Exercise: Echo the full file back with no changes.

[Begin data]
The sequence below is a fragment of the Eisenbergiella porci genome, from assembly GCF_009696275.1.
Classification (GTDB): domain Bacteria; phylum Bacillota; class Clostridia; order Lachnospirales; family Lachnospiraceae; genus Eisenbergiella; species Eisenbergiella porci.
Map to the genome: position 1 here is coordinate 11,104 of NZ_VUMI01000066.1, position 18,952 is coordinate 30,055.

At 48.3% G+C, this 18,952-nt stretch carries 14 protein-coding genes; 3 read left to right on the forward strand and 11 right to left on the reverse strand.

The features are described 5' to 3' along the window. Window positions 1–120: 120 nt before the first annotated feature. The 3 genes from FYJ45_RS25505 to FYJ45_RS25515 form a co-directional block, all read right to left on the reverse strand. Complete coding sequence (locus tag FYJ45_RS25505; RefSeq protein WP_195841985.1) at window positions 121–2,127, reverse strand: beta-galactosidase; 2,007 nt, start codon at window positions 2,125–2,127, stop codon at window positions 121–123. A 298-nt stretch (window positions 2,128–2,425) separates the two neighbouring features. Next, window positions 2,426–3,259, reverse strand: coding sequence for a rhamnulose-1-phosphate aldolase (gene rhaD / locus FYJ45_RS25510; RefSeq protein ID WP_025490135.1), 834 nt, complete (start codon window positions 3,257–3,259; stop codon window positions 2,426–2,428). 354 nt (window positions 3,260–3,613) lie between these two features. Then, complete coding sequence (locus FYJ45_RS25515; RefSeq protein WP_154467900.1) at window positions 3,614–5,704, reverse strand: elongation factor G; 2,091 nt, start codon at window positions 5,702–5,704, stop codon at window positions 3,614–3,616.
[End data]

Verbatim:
The sequence below is a fragment of the Eisenbergiella porci genome, from assembly GCF_009696275.1.
Classification (GTDB): domain Bacteria; phylum Bacillota; class Clostridia; order Lachnospirales; family Lachnospiraceae; genus Eisenbergiella; species Eisenbergiella porci.
Map to the genome: position 1 here is coordinate 11,104 of NZ_VUMI01000066.1, position 18,952 is coordinate 30,055.

At 48.3% G+C, this 18,952-nt stretch carries 14 protein-coding genes; 3 read left to right on the forward strand and 11 right to left on the reverse strand.

The features are described 5' to 3' along the window. Window positions 1–120: 120 nt before the first annotated feature. The 3 genes from FYJ45_RS25505 to FYJ45_RS25515 form a co-directional block, all read right to left on the reverse strand. Complete coding sequence (locus tag FYJ45_RS25505; RefSeq protein WP_195841985.1) at window positions 121–2,127, reverse strand: beta-galactosidase; 2,007 nt, start codon at window positions 2,125–2,127, stop codon at window positions 121–123. A 298-nt stretch (window positions 2,128–2,425) separates the two neighbouring features. Next, window positions 2,426–3,259, reverse strand: coding sequence for a rhamnulose-1-phosphate aldolase (gene rhaD / locus FYJ45_RS25510; RefSeq protein ID WP_025490135.1), 834 nt, complete (start codon window positions 3,257–3,259; stop codon window positions 2,426–2,428). 354 nt (window positions 3,260–3,613) lie between these two features. Then, complete coding sequence (locus FYJ45_RS25515; RefSeq protein WP_154467900.1) at window positions 3,614–5,704, reverse strand: elongation factor G; 2,091 nt, start codon at window positions 5,702–5,704, stop codon at window positions 3,614–3,616.